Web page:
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Latin America - Panamá: Airport "tainted by a seamy underside of smuggling, trafficking and corruption"

by María Luisa Rivera for Wikileaks, January 11, 2011

Tocumen international airport in Panama is fast becoming a major criminal hub in Latin America, according to a cable sent by the U.S. embassy from Panama City in December 2009.

"Tocumen’s legitimate status as a crux of Latin America’s passenger and cargo traffic is tainted by a seamy underside of alien smuggling, money laundering, narcotics trafficking and corruption," according to the memo that was signed by Barbara J. Stephenson, the last U.S. ambassador to Panama.”

Suitcases with "virtually any amount of cash"

Despite the fact that Tocumen is the busiest airport in Central America (4.5 million passengers used the airport in 2008) Stephenson reports that "the traveler at Tocumen looking for food or something to read will find that the options are restricted to one Dunkin Donuts, one coffee shop, and zero bookstores."

Yet at the same time, she notes that "it is it is possible for transferring passengers to enter the duty free zone without inspection, carrying virtually any amount of cash. This cash can then be laundered through the duty free shops, which are not subject to serious regulatory scrutiny."

Indeed the embassy reports that the U.S. Drug Enforcement Administration (DEA) estimates that a single bulk cash smuggling operation by four individuals, including Ramon Martinell, the President’s second cousin, moved up to $30 million per month through Tocumen in 2008.

Not surprisingly, the busiest route out of Tocumen is Bogota, with Miami following close behind.

Archaic Procedures

According to the embassy cable, archaic procedures - the entire customs record is paper based - offers numerous opportunities for bribing customs officials. Many travelers declare amounts as high as quarter million dollars in cash and officials are routinely bribed to let in suitcases full of cash. The embassy notes that there is a suspicuous connection between travelers who declare large amounts of cash that are robbed after departing the airport, suggesting a joint enterprise between customs officers and the criminals.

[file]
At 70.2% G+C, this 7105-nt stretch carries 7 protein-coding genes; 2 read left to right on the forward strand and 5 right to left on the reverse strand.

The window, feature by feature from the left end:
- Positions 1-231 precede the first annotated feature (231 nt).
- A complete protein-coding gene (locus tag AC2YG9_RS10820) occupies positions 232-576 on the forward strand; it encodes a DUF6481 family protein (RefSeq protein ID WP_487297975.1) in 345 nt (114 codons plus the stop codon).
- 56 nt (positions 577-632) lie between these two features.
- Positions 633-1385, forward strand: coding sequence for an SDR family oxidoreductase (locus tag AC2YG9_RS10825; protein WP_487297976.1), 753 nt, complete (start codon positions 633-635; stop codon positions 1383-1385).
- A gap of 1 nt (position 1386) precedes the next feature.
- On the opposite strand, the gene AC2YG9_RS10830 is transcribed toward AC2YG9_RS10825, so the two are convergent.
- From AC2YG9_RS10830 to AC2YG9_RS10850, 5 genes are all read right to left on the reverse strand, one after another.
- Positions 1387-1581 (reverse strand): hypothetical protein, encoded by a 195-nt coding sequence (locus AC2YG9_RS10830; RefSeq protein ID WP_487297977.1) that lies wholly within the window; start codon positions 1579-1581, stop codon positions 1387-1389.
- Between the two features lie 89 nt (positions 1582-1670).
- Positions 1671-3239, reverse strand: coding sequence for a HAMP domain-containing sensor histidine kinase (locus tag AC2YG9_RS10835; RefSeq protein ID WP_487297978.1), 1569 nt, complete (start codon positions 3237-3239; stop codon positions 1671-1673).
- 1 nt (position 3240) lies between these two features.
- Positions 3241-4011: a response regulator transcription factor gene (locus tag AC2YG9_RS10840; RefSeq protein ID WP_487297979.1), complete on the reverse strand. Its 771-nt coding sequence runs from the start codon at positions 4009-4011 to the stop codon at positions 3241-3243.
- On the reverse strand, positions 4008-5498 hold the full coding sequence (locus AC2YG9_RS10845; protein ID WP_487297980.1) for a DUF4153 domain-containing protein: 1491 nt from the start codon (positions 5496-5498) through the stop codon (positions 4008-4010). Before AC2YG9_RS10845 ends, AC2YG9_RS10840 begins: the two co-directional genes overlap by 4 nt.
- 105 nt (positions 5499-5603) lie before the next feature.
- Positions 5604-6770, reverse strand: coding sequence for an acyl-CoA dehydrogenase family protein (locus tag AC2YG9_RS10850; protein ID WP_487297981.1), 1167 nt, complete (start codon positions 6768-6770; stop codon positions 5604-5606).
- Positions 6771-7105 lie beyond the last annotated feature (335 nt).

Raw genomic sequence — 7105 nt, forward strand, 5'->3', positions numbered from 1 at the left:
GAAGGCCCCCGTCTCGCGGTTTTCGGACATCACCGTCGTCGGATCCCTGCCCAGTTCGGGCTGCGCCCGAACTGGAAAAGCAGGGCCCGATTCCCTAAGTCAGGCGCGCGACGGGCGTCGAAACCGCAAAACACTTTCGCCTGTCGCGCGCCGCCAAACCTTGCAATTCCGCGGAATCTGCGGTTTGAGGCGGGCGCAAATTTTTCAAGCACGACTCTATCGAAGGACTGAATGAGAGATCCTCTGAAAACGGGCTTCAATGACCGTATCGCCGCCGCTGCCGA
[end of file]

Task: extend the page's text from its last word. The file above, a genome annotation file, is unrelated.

The memo also says that "drug trafficking is a major problem at the cargo terminal, where DEA has seen an increase in 200 to 300 kilogram shipments moving via established cargo carriers. Such large shipments are impossible without the complicity of corrupt customs and law enforcement officials, and most likely cargo company employees as well."

The embassy notes that the board of directors at Tocumen includes Salomon Shamah, the tourism minister, who is "suspected of links to drug traffickers."

News reports fron Panama suggest that a number of transit passengers have also been caught carrying large quantities of drugs. For example in February 2009, two U.S. citizens - Dynisha Revel and Raabia Munir - were caught with 13 packages of cocaine stuffed into the black Lycra pants they were wearing. In July 2009, Andrey Ann Fover, another U.S. citizen was caught with six packages of cocaine taped to her body. In October 2010, Margarita García de Anaya, a 72 year old Venzeulan woman was caught with 11 packages of cocaine hidden in the false bottoms of two suitcases,

"Alien Smuggling"

Despite these pressing concerns, the top concern of the U.S. embassy in Panama is neither drug nor money laundering but "alien smuggling" - the term U.S. government officials use for human trafficking. The embassy notes that a "common route is for migrants to transit Tocumen on their way to Mexico and ultimately, an illegal entry across the U.S. southern land border."

The U.S. embassy in Panama city is also concerned that each of these three problems will increase in coming years given that there is a $80 million plan to expand capacity of Tocumen to ten million visitors per year. Despite of the "efforts" of several U.S. government agencies such as the DEA and U.S. Immigration and Customs Enforcement to work with the Panamanian authorities to fix the problem, the diplomats conclude that Panamanian "customs, immigration and police authorities are uncoordinated, undertrained and inadequate to meet current demand, much less the challenges associated with another doubling in traffic in the coming years."